This paper considers a two-player game of strategic experimentation with competition. Each agent faces a two-armed bandit problem where she continually chooses between her private, risky arm and a common, safe arm. Each agent has exclusive access to her private arm. However, the common arm can only be activated by one agent at a time. This congestion creates negative payoff externalities. Our main finding is that congestion gives rise to new strategic considerations: players perceive a strategic option value from occupying the common arm, making it more attractive than in the absence of competition or when switching is irreversible.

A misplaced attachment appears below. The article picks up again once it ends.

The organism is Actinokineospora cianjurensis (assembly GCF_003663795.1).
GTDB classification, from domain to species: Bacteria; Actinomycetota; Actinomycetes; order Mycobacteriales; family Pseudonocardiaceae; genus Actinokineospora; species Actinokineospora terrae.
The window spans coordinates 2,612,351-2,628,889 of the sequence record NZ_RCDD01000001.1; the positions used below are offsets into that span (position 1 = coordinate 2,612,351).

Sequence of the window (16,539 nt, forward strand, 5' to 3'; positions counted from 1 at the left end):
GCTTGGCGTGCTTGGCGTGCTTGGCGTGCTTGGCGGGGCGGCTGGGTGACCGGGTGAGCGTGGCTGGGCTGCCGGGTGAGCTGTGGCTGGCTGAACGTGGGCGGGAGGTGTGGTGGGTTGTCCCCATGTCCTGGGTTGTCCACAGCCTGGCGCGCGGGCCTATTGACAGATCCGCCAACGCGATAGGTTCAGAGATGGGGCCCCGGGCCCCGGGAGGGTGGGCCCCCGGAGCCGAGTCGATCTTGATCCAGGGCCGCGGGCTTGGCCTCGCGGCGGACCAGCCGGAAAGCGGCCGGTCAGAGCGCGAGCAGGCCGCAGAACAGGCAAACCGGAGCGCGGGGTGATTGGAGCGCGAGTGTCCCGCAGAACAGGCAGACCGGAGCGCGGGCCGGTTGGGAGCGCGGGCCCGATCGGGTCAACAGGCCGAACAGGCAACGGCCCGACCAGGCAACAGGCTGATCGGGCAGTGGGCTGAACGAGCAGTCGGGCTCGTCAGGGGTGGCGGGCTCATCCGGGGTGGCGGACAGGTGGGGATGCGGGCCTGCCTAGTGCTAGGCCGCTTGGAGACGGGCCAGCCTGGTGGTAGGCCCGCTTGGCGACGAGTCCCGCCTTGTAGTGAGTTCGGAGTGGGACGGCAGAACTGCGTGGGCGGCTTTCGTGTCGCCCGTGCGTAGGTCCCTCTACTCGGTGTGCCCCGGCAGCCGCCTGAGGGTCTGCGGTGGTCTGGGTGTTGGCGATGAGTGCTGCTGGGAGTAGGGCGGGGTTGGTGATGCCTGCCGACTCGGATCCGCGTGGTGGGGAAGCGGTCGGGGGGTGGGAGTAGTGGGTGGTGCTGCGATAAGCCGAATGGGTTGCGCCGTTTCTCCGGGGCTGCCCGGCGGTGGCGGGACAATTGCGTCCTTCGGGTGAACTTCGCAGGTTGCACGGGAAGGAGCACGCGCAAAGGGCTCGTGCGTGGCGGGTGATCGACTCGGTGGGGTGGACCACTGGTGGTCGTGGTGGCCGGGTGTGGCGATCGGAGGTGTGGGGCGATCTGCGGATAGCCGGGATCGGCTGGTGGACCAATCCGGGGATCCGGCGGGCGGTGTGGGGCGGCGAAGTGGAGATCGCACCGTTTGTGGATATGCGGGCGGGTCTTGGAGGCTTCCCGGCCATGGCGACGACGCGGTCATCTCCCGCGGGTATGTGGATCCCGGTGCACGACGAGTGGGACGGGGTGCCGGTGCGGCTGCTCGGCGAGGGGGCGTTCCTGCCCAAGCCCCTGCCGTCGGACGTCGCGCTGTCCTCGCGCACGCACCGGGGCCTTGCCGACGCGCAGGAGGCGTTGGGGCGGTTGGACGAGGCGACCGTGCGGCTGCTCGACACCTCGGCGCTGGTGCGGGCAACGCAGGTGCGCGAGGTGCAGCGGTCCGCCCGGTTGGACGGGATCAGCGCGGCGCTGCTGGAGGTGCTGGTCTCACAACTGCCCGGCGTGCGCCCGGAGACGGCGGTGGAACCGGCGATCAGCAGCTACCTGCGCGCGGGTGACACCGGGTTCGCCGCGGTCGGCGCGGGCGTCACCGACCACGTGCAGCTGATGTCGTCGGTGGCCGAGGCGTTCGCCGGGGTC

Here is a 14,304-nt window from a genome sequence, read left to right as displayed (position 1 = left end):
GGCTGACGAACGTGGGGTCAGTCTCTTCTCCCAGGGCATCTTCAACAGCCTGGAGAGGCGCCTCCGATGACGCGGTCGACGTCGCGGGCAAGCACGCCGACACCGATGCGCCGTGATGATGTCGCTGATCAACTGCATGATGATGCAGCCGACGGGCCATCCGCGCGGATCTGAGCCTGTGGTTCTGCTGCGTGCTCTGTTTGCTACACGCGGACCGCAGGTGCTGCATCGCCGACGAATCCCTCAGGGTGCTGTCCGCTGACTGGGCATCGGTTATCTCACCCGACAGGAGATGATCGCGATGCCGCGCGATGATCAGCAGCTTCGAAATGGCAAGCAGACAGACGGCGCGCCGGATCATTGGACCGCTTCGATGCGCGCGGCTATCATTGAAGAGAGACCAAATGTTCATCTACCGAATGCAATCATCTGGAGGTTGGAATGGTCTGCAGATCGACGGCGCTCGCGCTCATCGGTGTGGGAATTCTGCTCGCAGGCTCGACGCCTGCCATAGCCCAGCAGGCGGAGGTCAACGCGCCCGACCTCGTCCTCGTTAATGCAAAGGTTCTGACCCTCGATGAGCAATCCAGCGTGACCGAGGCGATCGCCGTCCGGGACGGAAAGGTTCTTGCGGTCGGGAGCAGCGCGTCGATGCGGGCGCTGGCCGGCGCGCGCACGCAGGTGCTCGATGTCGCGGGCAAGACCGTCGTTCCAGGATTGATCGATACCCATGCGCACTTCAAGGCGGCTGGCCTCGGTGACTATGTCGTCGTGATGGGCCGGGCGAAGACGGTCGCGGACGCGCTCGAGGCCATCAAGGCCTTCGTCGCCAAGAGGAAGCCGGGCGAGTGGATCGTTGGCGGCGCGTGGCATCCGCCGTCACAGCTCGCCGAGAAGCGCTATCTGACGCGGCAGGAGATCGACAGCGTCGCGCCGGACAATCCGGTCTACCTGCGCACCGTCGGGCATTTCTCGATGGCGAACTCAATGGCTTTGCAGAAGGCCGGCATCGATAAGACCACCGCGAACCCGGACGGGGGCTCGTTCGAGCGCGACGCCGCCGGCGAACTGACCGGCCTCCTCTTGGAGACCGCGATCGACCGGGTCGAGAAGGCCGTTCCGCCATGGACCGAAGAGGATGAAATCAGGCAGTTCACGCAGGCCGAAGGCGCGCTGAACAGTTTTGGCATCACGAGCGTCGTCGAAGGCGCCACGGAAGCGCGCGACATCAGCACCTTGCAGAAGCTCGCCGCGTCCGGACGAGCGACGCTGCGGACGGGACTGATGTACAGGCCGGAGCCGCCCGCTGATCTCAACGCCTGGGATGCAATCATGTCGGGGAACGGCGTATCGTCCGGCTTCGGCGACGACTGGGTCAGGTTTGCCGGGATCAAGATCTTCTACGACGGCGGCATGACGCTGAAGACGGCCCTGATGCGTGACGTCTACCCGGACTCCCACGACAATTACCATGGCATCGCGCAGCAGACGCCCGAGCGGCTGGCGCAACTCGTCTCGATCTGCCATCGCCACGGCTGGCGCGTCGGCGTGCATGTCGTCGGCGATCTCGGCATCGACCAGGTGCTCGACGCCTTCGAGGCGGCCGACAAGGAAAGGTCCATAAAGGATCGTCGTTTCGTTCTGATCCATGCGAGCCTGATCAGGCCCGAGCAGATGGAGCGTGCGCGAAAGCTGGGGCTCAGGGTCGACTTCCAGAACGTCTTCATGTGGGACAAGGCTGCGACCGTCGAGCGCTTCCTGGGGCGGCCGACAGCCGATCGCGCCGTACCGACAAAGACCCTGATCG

Thomas, Caroline D.
"Strategic Experimentation with Congestion."
American Economic Journal: Microeconomics,
Stochastic and Dynamic Games; Evolutionary Games; Repeated Games
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